And, finally, there were the Garwoods, Mr. And Mrs., patrons of the arts. Garwood was an investment banker, and had made a fortune on the Stock Exchange, enough to buy his wife a place in London Society, and to bankroll half the writers and artists in the room. Mrs. Garwood was the only other woman present, not counting the servants. She looked to me slightly younger than Lady Marguerite, and although not as immediately charismatic as our hostess, she remained a striking woman in her own right, her dark hair, pale skin and full figure all perfectly complimented by a red satin gown. Mr. Garwood was notably older, but did not seem as attentive to his woman as husbands with younger wives usually are. I gathered they were long married, so complacency and familiarity had no doubt set in. He was obviously enjoying being in company, although apparently not mine, and was soon in another part of the room animatedly discussing business and politics with Coulson and Talfourd.
Mrs. Garwood though, was quite taken with me. ‘You must call me Wilhelmina,’ she said huskily, when I took her hand and bowed awkwardly. Rest assured that the irony did not escape me.
After the social preliminaries, there was a sumptuous buffet, the like of which I would formally have only associated with royalty, before an evening of literary readings commenced, beginning with Ainsworth and myself. He chose an atmospheric chapter from the fourth book of Rookwood entitled ‘The Phantom Steed,’ in which, during the Ride to York, Dick Turpin becomes aware of a spectral horseman riding by his side in the midnight mist. Eventually, the apparition resolves itself into the figure of Luke Rookwood, the half-brother and rival of the novel’s hero, Ranulph. They ride together for a while, and then Luke vanishes into the night to resume his by then near-demented and ultimately fatal pursuit of the fair Eleanor Mowbray. It was a fine piece of writing, positively balletic in its breathless and beautiful descriptions of horsemanship, yet also dark and gothic. He was nervous though, and did not do the extract justice. I, on the other hand, had faced much tougher crowds than this.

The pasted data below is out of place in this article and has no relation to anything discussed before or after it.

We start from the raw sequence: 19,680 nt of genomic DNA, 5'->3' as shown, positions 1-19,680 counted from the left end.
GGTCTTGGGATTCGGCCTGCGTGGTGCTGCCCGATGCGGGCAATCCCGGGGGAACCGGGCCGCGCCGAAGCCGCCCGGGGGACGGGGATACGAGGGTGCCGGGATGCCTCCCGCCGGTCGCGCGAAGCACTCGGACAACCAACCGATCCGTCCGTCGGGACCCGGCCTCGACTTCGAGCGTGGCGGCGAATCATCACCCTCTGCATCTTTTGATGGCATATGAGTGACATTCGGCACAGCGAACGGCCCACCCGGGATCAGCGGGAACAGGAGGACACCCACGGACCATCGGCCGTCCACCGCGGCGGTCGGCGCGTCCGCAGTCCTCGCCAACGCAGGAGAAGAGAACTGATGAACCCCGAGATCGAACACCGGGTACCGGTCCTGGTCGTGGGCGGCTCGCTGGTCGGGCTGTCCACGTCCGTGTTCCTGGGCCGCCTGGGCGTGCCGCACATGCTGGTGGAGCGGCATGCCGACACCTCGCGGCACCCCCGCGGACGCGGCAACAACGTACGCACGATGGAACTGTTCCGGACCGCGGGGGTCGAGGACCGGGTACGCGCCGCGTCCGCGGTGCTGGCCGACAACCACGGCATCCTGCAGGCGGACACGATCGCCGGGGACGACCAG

I had taken a gamble in my choice of readings, based on my knowledge that Lady Blessington’s salons were all-male affairs, with the exception of the lovely hostess herself. Society women tended to shun Lady Marguerite, supposedly on account of her scandalous relationship with d’Orsay, who was the estranged husband of her step-daughter. Having now seen her myself, my analysis was that they were simply jealous, for she was more brilliant and beautiful than the rest of them put together. (They destroyed her in the end of course, but that came later.) It was fair to say, however, that she did have a reputation for being quite broad-minded. I had thus boldly elected to read the chapter that Colburn had made me cut, the one concerning the haunting of Anne Bonney’s private places, and the novel form of exorcism employed by the hero. I had not banked on the presence of Mrs. Garwood, but having no other reading material to hand (it did not occur to me to ask the hostess to borrow a copy of my book), I was committed to the handwritten manuscript in my pocket.
It was subtler than it sounds, for I was no pornographer, at least not in those days. I cleared my throat ostentatiously, as if upon a stage, and began my reading—